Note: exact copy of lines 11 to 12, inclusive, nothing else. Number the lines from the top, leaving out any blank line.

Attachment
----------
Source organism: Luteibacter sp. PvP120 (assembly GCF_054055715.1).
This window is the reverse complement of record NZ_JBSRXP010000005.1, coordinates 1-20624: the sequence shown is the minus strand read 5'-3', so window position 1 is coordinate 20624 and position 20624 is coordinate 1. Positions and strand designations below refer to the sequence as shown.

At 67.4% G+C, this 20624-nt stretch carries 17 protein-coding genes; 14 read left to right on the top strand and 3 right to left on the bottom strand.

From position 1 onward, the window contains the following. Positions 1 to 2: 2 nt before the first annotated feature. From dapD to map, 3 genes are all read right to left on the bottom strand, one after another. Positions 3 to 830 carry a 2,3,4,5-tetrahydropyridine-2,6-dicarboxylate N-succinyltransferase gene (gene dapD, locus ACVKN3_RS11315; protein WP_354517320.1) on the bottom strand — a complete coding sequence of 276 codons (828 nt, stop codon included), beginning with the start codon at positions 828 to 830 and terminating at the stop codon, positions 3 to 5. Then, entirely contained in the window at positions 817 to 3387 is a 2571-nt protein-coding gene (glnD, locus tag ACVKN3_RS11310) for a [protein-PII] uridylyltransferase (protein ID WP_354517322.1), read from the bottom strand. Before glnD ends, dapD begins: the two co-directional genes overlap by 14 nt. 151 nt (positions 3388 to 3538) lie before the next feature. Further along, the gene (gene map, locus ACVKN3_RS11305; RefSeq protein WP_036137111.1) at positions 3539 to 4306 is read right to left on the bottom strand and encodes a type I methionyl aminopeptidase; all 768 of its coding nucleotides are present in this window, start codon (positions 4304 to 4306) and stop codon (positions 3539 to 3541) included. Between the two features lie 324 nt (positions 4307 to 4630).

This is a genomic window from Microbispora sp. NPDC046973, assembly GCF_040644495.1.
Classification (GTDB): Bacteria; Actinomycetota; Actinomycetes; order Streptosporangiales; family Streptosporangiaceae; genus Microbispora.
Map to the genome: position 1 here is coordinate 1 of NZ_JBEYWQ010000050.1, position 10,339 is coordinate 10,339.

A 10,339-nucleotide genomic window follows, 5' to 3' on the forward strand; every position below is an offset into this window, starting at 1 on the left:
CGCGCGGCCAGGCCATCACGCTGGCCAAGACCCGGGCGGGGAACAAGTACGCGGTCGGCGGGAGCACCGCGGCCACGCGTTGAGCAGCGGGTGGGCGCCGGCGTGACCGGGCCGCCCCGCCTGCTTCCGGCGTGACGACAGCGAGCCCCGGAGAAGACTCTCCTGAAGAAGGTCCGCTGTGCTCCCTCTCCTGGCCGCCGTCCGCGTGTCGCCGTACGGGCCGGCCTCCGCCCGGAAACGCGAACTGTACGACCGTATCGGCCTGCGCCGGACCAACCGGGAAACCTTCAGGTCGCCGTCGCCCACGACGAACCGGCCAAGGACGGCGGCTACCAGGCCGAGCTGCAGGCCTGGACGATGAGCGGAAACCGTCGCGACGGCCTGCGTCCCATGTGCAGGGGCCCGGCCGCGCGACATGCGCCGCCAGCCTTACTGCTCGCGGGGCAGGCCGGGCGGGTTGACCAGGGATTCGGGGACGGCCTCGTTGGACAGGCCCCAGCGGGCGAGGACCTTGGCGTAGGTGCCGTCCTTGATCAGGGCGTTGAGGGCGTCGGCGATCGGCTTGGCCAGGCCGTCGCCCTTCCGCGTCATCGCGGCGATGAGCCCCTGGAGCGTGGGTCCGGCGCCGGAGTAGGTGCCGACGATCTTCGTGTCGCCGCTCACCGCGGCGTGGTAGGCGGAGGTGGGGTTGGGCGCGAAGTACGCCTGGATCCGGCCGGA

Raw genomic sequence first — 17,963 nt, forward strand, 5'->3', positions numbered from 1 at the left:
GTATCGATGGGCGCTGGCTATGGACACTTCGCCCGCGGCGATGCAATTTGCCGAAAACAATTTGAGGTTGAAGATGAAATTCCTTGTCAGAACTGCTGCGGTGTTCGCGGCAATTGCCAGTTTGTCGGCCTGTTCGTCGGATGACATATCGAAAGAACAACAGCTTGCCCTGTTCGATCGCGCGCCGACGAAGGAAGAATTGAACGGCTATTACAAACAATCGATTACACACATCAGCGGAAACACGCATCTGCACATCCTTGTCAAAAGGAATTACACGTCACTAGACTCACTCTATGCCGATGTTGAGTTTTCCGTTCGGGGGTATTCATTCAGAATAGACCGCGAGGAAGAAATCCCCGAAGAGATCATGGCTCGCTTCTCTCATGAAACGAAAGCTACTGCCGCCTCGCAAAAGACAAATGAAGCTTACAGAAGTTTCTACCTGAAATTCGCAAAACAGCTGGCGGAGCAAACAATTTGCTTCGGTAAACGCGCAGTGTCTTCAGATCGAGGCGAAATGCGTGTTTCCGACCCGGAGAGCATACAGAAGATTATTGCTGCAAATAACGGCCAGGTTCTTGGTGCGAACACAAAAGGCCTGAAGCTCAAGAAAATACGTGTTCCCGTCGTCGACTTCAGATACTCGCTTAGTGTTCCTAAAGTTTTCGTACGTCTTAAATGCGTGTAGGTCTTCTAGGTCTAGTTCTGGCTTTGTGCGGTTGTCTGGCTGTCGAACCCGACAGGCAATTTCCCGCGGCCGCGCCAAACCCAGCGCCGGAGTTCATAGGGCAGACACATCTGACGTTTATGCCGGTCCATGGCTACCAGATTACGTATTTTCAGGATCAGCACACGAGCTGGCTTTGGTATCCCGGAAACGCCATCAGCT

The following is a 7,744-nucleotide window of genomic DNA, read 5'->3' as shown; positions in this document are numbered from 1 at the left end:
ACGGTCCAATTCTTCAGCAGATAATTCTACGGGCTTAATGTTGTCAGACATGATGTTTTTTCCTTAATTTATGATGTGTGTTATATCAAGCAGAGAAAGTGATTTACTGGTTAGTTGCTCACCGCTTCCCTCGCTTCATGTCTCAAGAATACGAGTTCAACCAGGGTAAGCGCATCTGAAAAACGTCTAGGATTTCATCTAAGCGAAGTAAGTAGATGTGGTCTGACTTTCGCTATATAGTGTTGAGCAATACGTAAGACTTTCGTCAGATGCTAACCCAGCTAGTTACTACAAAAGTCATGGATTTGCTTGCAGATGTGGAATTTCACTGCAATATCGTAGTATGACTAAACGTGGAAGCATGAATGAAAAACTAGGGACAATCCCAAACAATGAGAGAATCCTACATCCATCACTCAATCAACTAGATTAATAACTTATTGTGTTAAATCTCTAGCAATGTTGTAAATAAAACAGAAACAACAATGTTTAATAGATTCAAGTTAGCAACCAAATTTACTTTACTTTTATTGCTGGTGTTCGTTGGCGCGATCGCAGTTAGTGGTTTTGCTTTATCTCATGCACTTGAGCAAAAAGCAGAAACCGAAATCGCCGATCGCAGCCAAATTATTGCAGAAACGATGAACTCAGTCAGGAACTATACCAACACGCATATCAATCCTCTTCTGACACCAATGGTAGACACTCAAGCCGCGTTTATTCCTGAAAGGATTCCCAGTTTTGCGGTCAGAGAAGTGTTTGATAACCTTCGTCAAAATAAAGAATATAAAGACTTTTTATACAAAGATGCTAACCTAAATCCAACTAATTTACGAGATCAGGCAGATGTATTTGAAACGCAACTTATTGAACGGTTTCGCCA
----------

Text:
GTATCGATGGGCGCTGGCTATGGACACTTCGCCCGCGGCGATGCAATTTGCCGAAAACAATTTGAGGTTGAAGATGAAATTCCTTGTCAGAACTGCTGCGGTGTTCGCGGCAATTGCCAGTTTGTCGGCCTGTTCGTCGGATGACATATCGAAAGAACAACAGCTTGCCCTGTTCGATCGCGCGCCGACGAAGGAAGAATTGAACGGCTATTACAAACAATCGATTACACACATCAGCGGAAACACGCATCTGCACATCCTTGTCAAAAGGAATTACACGTCACTAGACTCACTCTATGCCGATGTTGAGTTTTCCGTTCGGGGGTATTCATTCAGAATAGACCGCGAGGAAGAAATCCCCGAAGAGATCATGGCTCGCTTCTCTCATGAAACGAAAGCTACTGCCGCCTCGCAAAAGACAAATGAAGCTTACAGAAGTTTCTACCTGAAATTCGCAAAACAGCTGGCGGAGCAAACAATTTGCTTCGGTAAACGCGCAGTGTCTTCAGATCGAGGCGAAATGCGTGTTTCCGACCCGGAGAGCATACAGAAGATTATTGCTGCAAATAACGGCCAGGTTCTTGGTGCGAACACAAAAGGCCTGAAGCTCAAGAAAATACGTGTTCCCGTCGTCGACTTCAGATACTCGCTTAGTGTTCCTAAAGTTTTCGTACGTCTTAAATGCGTGTAGGTCTTCTAGGTCTAGTTCTGGCTTTGTGCGGTTGTCTGGCTGTCGAACCCGACAGGCAATTTCCCGCGGCCGCGCCAAACCCAGCGCCGGAGTTCATAGGGCAGACACATCTGACGTTTATGCCGGTCCATGGCTACCAGATTACGTATTTTCAGGATCAGCACACGAGCTGGCTTTGGTATCCCGGAAACGCCATCAGCT

The following is a 7,744-nucleotide window of genomic DNA, read 5'->3' as shown; positions in this document are numbered from 1 at the left end: